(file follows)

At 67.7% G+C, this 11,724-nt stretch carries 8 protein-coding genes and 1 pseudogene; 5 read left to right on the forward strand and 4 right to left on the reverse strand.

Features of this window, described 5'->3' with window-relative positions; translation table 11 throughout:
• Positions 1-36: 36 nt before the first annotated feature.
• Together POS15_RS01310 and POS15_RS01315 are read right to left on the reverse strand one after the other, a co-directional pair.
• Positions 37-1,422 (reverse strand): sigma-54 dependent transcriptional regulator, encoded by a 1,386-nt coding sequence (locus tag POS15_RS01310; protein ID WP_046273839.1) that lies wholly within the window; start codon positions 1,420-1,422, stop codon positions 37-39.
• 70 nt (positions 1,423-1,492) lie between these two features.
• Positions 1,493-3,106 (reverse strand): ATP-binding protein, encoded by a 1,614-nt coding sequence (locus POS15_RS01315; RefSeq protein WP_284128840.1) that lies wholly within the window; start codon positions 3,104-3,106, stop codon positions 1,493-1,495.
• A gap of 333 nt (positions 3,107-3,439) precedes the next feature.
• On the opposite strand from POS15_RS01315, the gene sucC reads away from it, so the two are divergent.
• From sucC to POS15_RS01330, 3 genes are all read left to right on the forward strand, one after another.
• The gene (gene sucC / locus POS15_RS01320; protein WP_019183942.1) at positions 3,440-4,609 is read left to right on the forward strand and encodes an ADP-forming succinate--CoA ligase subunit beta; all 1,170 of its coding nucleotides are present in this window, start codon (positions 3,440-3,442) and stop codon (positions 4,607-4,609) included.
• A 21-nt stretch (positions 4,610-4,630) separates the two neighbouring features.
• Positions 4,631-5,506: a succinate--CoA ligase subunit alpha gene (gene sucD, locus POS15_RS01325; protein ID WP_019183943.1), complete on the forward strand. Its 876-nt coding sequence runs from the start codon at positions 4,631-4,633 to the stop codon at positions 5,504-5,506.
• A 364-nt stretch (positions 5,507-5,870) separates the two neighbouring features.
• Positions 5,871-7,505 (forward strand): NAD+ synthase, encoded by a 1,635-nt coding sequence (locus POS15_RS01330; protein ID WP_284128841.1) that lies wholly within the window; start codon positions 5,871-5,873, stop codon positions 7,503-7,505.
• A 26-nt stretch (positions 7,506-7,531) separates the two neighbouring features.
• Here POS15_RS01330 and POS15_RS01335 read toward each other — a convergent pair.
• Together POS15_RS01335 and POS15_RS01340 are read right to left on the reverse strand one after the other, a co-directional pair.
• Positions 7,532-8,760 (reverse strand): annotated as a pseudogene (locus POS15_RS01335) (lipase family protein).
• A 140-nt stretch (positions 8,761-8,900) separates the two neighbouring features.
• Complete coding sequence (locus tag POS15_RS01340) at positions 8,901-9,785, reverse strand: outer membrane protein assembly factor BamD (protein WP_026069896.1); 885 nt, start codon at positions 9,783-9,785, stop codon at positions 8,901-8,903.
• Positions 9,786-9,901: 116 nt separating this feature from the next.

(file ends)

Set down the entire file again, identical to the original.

At 67.7% G+C, this 11,724-nt stretch carries 8 protein-coding genes and 1 pseudogene; 5 read left to right on the forward strand and 4 right to left on the reverse strand.

Features of this window, described 5'->3' with window-relative positions; translation table 11 throughout:
• Positions 1-36: 36 nt before the first annotated feature.
• Together POS15_RS01310 and POS15_RS01315 are read right to left on the reverse strand one after the other, a co-directional pair.
• Positions 37-1,422 (reverse strand): sigma-54 dependent transcriptional regulator, encoded by a 1,386-nt coding sequence (locus tag POS15_RS01310; protein ID WP_046273839.1) that lies wholly within the window; start codon positions 1,420-1,422, stop codon positions 37-39.
• 70 nt (positions 1,423-1,492) lie between these two features.
• Positions 1,493-3,106 (reverse strand): ATP-binding protein, encoded by a 1,614-nt coding sequence (locus POS15_RS01315; RefSeq protein WP_284128840.1) that lies wholly within the window; start codon positions 3,104-3,106, stop codon positions 1,493-1,495.
• A gap of 333 nt (positions 3,107-3,439) precedes the next feature.
• On the opposite strand from POS15_RS01315, the gene sucC reads away from it, so the two are divergent.
• From sucC to POS15_RS01330, 3 genes are all read left to right on the forward strand, one after another.
• The gene (gene sucC / locus POS15_RS01320; protein WP_019183942.1) at positions 3,440-4,609 is read left to right on the forward strand and encodes an ADP-forming succinate--CoA ligase subunit beta; all 1,170 of its coding nucleotides are present in this window, start codon (positions 3,440-3,442) and stop codon (positions 4,607-4,609) included.
• A 21-nt stretch (positions 4,610-4,630) separates the two neighbouring features.
• Positions 4,631-5,506: a succinate--CoA ligase subunit alpha gene (gene sucD, locus POS15_RS01325; protein ID WP_019183943.1), complete on the forward strand. Its 876-nt coding sequence runs from the start codon at positions 4,631-4,633 to the stop codon at positions 5,504-5,506.
• A 364-nt stretch (positions 5,507-5,870) separates the two neighbouring features.
• Positions 5,871-7,505 (forward strand): NAD+ synthase, encoded by a 1,635-nt coding sequence (locus POS15_RS01330; protein ID WP_284128841.1) that lies wholly within the window; start codon positions 5,871-5,873, stop codon positions 7,503-7,505.
• A 26-nt stretch (positions 7,506-7,531) separates the two neighbouring features.
• Here POS15_RS01330 and POS15_RS01335 read toward each other — a convergent pair.
• Together POS15_RS01335 and POS15_RS01340 are read right to left on the reverse strand one after the other, a co-directional pair.
• Positions 7,532-8,760 (reverse strand): annotated as a pseudogene (locus POS15_RS01335) (lipase family protein).
• A 140-nt stretch (positions 8,761-8,900) separates the two neighbouring features.
• Complete coding sequence (locus tag POS15_RS01340) at positions 8,901-9,785, reverse strand: outer membrane protein assembly factor BamD (protein WP_026069896.1); 885 nt, start codon at positions 9,783-9,785, stop codon at positions 8,901-8,903.
• Positions 9,786-9,901: 116 nt separating this feature from the next.